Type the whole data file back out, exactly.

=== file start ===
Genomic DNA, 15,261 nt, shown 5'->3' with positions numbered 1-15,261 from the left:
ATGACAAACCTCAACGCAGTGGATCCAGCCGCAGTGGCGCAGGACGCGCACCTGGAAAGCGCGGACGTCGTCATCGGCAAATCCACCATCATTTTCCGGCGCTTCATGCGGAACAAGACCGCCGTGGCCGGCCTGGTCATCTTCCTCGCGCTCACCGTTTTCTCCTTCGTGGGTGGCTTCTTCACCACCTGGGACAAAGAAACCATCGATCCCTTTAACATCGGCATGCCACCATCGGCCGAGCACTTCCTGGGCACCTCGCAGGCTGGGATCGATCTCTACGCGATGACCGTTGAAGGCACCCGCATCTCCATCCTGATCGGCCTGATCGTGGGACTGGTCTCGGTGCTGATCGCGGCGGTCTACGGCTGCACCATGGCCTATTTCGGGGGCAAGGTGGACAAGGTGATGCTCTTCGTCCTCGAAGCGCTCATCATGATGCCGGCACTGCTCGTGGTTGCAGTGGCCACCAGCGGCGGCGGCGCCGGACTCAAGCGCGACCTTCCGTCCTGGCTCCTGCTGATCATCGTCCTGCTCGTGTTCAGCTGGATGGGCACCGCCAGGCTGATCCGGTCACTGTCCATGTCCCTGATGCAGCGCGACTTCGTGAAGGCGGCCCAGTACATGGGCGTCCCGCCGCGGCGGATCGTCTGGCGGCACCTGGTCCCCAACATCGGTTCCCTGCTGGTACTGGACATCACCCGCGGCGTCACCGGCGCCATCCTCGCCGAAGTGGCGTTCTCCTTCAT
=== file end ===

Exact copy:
Genomic DNA, 15,261 nt, shown 5'->3' with positions numbered 1-15,261 from the left:
ATGACAAACCTCAACGCAGTGGATCCAGCCGCAGTGGCGCAGGACGCGCACCTGGAAAGCGCGGACGTCGTCATCGGCAAATCCACCATCATTTTCCGGCGCTTCATGCGGAACAAGACCGCCGTGGCCGGCCTGGTCATCTTCCTCGCGCTCACCGTTTTCTCCTTCGTGGGTGGCTTCTTCACCACCTGGGACAAAGAAACCATCGATCCCTTTAACATCGGCATGCCACCATCGGCCGAGCACTTCCTGGGCACCTCGCAGGCTGGGATCGATCTCTACGCGATGACCGTTGAAGGCACCCGCATCTCCATCCTGATCGGCCTGATCGTGGGACTGGTCTCGGTGCTGATCGCGGCGGTCTACGGCTGCACCATGGCCTATTTCGGGGGCAAGGTGGACAAGGTGATGCTCTTCGTCCTCGAAGCGCTCATCATGATGCCGGCACTGCTCGTGGTTGCAGTGGCCACCAGCGGCGGCGGCGCCGGACTCAAGCGCGACCTTCCGTCCTGGCTCCTGCTGATCATCGTCCTGCTCGTGTTCAGCTGGATGGGCACCGCCAGGCTGATCCGGTCACTGTCCATGTCCCTGATGCAGCGCGACTTCGTGAAGGCGGCCCAGTACATGGGCGTCCCGCCGCGGCGGATCGTCTGGCGGCACCTGGTCCCCAACATCGGTTCCCTGCTGGTACTGGACATCACCCGCGGCGTCACCGGCGCCATCCTCGCCGAAGTGGCGTTCTCCTTCAT